I read this in Unspun, Finding Facts in a World of Disinformation, written by Brooks Jackson and Kathleen Hall Jamieson.
The internet teems with unverified "quotes" supposedly uttered by famous people. Some of these attributions, perhaps, may be false. For example, we heard a nice remark by Albert Einstein that we thought might fit in this book: "Information is not knowledge." We take that to mean that raw facts mean little unless we validate them, think about them logically, and follow them to a valid conclusion. Sage advice, but none of the many internet citations we found told us when the great physicist gave it , or where, or to whom. Did he say it in a lecture, a book, a letter to a colleague, or an interview? Was it a casual remark to a friend or colleague who mentioned it later in his or her own writings?
We checked with Barbara Wolff at the Albert Einstein Archives of the Jewish National and University Library in Jerusalem, where the physicist's surviving personal papers and writings are housed. She told us: "The quote in question is not known to me, and was not found among Einstein's identifiable quotes."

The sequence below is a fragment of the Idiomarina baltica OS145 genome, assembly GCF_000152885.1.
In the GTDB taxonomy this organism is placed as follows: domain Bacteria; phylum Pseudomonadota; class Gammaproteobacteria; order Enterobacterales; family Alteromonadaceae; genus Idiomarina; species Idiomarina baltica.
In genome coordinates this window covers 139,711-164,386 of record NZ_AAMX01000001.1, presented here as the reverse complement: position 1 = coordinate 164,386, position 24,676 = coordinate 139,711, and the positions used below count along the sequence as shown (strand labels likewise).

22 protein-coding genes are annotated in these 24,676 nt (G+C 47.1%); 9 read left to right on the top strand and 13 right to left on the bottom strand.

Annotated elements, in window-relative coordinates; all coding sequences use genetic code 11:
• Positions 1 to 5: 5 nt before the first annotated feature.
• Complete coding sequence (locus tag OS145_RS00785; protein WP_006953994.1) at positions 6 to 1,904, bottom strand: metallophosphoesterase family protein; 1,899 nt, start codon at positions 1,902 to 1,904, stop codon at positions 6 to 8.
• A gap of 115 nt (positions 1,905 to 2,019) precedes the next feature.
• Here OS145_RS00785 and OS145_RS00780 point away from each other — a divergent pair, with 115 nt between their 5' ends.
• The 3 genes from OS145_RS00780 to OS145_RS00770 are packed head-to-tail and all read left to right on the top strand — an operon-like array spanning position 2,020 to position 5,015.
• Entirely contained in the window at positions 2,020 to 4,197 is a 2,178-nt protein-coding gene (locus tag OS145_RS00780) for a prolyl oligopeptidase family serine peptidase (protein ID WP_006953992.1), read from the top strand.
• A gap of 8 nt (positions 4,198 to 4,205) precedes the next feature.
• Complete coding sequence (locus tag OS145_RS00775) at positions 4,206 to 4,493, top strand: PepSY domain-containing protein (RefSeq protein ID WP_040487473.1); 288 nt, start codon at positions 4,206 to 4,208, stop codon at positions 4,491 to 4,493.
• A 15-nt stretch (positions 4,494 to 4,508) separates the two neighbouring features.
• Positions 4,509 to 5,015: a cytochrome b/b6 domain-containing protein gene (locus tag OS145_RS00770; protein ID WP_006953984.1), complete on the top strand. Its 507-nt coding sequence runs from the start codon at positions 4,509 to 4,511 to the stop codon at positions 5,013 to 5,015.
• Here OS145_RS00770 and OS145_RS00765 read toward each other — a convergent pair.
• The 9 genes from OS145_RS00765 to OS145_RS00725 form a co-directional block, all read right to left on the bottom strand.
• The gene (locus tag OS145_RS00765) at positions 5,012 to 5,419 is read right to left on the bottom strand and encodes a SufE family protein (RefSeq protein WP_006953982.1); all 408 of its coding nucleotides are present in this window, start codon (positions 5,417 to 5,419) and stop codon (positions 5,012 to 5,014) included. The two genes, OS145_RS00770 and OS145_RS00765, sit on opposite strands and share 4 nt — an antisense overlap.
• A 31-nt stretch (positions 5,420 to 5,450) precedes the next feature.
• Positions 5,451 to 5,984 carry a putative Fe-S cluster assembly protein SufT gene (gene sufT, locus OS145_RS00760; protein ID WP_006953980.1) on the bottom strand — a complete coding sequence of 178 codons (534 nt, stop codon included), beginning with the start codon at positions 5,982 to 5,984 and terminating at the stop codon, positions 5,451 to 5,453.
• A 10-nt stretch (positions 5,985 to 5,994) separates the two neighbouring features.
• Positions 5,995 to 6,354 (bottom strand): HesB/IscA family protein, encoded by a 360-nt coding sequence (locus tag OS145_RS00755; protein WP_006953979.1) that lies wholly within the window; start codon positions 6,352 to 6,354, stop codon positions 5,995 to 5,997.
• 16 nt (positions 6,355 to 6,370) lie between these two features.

How could so many people make the mistake of falsely attributing words to Einstein? Ms. Wolff has a theory, with which we agree: "As, unfortunately, it happens again and again, someone migh have composed a more or less meaningful aphorism, and, anticipating that his own name would not draw attention to it, simply foisted it on Einstein." Be careful about any quotation whose source cannot be verified. Sometimes the person quoted never really said it.
Unspun is one of the best books written to help you understand where information comes from and how to find the facts, just the facts! Its an easy read and I highly recommend picking it up - you could read the entire book on a round-trip from Philadelphia to Dallas for the holidays. The book is quite entertaining too.